As his third anniversary as FCC chairman approached, Wheeler came to Consumer Reports' headquarters in Yonkers, N.Y., for a tour of our labs and to talk with our staff. He also sat down with Glenn Derene, a Consumer Reports editor, for an interview about his time at the FCC, what he hopes to get accomplished in the coming months, and his thoughts on some of the technologies on the near horizon.

(This interview has been condensed and edited.)

Privacy and Internet Companies

CR: I want to start with a few specifics about some policies that are being debated right now. First, I’d like to discuss the proposed broadband provider privacy rules, since those are very important to us at Consumer Reports. You have your next meeting on the 27th. Are you confident that the commission will approve your proposal?

Wheeler: I'm hopeful. I think that what we have put before the commissioners is a thoughtful, important proposal that could be adopted. And we are working with their offices now to make sure everybody's comfortable and see what their thoughts are.

CR: You don't have to go through all of them, but can you explain some of the consumer benefits?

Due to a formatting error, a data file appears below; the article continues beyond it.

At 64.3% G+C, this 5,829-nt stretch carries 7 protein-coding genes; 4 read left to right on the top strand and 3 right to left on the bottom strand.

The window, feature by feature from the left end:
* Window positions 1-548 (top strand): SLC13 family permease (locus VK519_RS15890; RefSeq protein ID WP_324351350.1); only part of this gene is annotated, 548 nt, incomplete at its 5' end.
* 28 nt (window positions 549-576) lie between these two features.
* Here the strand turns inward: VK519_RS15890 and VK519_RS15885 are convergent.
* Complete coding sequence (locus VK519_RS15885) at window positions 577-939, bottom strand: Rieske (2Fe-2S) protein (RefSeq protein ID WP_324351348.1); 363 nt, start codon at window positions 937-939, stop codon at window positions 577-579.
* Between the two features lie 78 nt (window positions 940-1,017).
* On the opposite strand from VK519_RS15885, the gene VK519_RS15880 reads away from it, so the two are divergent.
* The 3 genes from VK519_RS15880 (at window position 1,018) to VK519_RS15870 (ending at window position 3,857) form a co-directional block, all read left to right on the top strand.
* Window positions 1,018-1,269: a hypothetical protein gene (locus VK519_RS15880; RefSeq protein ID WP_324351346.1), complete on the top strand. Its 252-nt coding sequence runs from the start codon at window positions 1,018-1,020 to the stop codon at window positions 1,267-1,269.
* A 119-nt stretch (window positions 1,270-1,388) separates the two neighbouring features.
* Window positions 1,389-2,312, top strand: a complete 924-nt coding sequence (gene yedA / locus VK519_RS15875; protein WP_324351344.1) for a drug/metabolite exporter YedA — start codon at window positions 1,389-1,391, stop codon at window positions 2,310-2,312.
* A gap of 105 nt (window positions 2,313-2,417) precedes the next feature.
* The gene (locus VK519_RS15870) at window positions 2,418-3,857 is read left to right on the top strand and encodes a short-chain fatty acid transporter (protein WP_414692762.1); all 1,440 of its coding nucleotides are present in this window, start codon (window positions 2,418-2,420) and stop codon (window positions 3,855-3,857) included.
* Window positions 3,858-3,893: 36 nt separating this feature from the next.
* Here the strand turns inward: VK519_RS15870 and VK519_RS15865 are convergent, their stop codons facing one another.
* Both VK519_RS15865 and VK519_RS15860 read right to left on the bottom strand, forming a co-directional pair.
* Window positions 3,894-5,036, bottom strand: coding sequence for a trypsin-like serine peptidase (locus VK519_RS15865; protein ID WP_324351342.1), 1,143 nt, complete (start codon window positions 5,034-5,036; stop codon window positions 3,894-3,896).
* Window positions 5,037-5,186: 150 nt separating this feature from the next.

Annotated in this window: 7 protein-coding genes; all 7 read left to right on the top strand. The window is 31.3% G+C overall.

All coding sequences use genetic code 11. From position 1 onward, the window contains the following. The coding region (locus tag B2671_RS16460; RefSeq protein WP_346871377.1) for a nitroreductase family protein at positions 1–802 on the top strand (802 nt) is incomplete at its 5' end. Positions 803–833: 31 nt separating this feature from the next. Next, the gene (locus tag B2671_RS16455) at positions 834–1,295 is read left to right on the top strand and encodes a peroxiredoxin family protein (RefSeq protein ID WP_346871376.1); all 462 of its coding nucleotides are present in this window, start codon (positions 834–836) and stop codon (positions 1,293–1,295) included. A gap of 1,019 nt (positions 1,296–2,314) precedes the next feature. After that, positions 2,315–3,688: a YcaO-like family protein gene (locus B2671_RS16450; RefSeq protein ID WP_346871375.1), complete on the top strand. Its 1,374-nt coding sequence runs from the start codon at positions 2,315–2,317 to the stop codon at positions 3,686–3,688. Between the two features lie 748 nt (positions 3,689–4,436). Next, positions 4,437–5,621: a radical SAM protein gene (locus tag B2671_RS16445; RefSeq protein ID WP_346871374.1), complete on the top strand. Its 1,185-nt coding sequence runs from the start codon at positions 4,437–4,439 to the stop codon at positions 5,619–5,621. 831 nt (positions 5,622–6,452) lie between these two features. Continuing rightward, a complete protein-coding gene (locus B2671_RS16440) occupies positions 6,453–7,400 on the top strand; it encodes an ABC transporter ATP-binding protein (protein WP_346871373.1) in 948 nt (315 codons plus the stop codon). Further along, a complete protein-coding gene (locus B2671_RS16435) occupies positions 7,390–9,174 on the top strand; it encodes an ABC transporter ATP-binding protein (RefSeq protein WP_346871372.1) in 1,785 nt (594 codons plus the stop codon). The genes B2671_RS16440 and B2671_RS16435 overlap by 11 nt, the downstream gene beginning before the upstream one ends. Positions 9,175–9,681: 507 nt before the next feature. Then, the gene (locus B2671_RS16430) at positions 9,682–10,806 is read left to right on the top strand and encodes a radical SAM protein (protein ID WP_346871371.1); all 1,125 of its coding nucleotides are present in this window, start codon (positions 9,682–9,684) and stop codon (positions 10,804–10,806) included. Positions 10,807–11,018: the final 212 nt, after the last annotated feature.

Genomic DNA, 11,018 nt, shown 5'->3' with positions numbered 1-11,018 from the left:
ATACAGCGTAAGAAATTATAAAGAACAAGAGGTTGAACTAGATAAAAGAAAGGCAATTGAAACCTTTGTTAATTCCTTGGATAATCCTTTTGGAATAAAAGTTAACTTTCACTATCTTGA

Wheeler: The key concept in privacy is that it's your information. And you turn that information over to a network. And that network ought to respect the fact that it's not their information, it's your information. And this is not to say that the network can't use that information but if they do, they have to have your permission.

And it's a model that we've had for decades with the telephone network. That you make a telephone call and all of the information that is necessary for the network to operate, who you're calling and all this kind of information, cannot be released without your permission. The same kind of concept ought to apply in the internet.